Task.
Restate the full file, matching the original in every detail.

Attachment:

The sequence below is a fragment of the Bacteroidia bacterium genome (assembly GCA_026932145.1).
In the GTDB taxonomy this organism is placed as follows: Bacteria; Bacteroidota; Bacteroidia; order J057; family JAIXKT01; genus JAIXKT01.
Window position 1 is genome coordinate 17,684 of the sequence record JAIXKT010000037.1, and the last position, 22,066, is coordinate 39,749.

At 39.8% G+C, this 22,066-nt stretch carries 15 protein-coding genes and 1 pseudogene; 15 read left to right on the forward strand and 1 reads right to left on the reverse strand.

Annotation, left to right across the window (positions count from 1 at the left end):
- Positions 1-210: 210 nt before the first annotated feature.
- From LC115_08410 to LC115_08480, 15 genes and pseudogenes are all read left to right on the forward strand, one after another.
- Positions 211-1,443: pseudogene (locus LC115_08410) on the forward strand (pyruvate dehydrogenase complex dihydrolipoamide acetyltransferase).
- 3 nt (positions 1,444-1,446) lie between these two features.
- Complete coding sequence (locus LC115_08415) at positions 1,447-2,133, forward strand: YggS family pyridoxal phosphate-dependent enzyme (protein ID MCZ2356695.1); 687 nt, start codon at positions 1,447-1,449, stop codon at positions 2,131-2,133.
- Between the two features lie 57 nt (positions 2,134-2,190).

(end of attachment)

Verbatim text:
The sequence below is a fragment of the Bacteroidia bacterium genome (assembly GCA_026932145.1).
In the GTDB taxonomy this organism is placed as follows: Bacteria; Bacteroidota; Bacteroidia; order J057; family JAIXKT01; genus JAIXKT01.
Window position 1 is genome coordinate 17,684 of the sequence record JAIXKT010000037.1, and the last position, 22,066, is coordinate 39,749.

At 39.8% G+C, this 22,066-nt stretch carries 15 protein-coding genes and 1 pseudogene; 15 read left to right on the forward strand and 1 reads right to left on the reverse strand.

Annotation, left to right across the window (positions count from 1 at the left end):
- Positions 1-210: 210 nt before the first annotated feature.
- From LC115_08410 to LC115_08480, 15 genes and pseudogenes are all read left to right on the forward strand, one after another.
- Positions 211-1,443: pseudogene (locus LC115_08410) on the forward strand (pyruvate dehydrogenase complex dihydrolipoamide acetyltransferase).
- 3 nt (positions 1,444-1,446) lie between these two features.
- Complete coding sequence (locus LC115_08415) at positions 1,447-2,133, forward strand: YggS family pyridoxal phosphate-dependent enzyme (protein ID MCZ2356695.1); 687 nt, start codon at positions 1,447-1,449, stop codon at positions 2,131-2,133.
- Between the two features lie 57 nt (positions 2,134-2,190).